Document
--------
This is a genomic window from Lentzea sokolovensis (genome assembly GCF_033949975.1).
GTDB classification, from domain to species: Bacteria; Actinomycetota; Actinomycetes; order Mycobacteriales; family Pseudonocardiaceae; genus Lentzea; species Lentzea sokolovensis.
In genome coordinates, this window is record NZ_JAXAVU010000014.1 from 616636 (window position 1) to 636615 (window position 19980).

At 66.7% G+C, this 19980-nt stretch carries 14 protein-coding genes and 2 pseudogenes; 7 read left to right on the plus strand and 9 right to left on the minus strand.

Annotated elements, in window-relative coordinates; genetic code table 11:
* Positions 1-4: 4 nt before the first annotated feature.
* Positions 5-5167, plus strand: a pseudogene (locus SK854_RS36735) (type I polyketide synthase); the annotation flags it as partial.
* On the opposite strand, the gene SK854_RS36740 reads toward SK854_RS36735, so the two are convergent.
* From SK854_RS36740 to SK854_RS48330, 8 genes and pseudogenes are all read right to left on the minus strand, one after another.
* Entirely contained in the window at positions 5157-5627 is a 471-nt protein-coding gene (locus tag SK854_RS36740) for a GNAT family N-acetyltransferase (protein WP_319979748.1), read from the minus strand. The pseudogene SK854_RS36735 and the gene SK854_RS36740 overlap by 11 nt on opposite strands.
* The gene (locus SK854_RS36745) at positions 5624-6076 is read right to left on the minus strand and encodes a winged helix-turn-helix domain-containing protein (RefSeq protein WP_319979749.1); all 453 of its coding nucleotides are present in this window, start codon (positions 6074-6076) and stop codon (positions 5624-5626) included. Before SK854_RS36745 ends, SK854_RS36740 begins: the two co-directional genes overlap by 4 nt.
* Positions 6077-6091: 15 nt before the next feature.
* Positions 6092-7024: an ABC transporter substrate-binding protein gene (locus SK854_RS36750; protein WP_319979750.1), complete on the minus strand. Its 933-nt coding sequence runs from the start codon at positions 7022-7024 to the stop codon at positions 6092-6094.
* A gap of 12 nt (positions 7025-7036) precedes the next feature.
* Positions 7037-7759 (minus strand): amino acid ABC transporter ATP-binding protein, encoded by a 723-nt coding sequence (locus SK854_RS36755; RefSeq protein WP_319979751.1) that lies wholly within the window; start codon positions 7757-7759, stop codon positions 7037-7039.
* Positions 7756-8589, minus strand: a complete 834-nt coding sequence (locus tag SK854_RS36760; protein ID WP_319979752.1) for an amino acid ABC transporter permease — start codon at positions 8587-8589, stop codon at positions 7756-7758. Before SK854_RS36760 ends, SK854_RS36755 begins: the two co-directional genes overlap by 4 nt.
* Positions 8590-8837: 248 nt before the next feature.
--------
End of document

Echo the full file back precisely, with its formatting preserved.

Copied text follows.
This is a genomic window from Lentzea sokolovensis (genome assembly GCF_033949975.1).
GTDB classification, from domain to species: Bacteria; Actinomycetota; Actinomycetes; order Mycobacteriales; family Pseudonocardiaceae; genus Lentzea; species Lentzea sokolovensis.
In genome coordinates, this window is record NZ_JAXAVU010000014.1 from 616636 (window position 1) to 636615 (window position 19980).

At 66.7% G+C, this 19980-nt stretch carries 14 protein-coding genes and 2 pseudogenes; 7 read left to right on the plus strand and 9 right to left on the minus strand.

Annotated elements, in window-relative coordinates; genetic code table 11:
* Positions 1-4: 4 nt before the first annotated feature.
* Positions 5-5167, plus strand: a pseudogene (locus SK854_RS36735) (type I polyketide synthase); the annotation flags it as partial.
* On the opposite strand, the gene SK854_RS36740 reads toward SK854_RS36735, so the two are convergent.
* From SK854_RS36740 to SK854_RS48330, 8 genes and pseudogenes are all read right to left on the minus strand, one after another.
* Entirely contained in the window at positions 5157-5627 is a 471-nt protein-coding gene (locus tag SK854_RS36740) for a GNAT family N-acetyltransferase (protein WP_319979748.1), read from the minus strand. The pseudogene SK854_RS36735 and the gene SK854_RS36740 overlap by 11 nt on opposite strands.
* The gene (locus SK854_RS36745) at positions 5624-6076 is read right to left on the minus strand and encodes a winged helix-turn-helix domain-containing protein (RefSeq protein WP_319979749.1); all 453 of its coding nucleotides are present in this window, start codon (positions 6074-6076) and stop codon (positions 5624-5626) included. Before SK854_RS36745 ends, SK854_RS36740 begins: the two co-directional genes overlap by 4 nt.
* Positions 6077-6091: 15 nt before the next feature.
* Positions 6092-7024: an ABC transporter substrate-binding protein gene (locus SK854_RS36750; protein WP_319979750.1), complete on the minus strand. Its 933-nt coding sequence runs from the start codon at positions 7022-7024 to the stop codon at positions 6092-6094.
* A gap of 12 nt (positions 7025-7036) precedes the next feature.
* Positions 7037-7759 (minus strand): amino acid ABC transporter ATP-binding protein, encoded by a 723-nt coding sequence (locus SK854_RS36755; RefSeq protein WP_319979751.1) that lies wholly within the window; start codon positions 7757-7759, stop codon positions 7037-7039.
* Positions 7756-8589, minus strand: a complete 834-nt coding sequence (locus tag SK854_RS36760; protein ID WP_319979752.1) for an amino acid ABC transporter permease — start codon at positions 8587-8589, stop codon at positions 7756-7758. Before SK854_RS36760 ends, SK854_RS36755 begins: the two co-directional genes overlap by 4 nt.
* Positions 8590-8837: 248 nt before the next feature.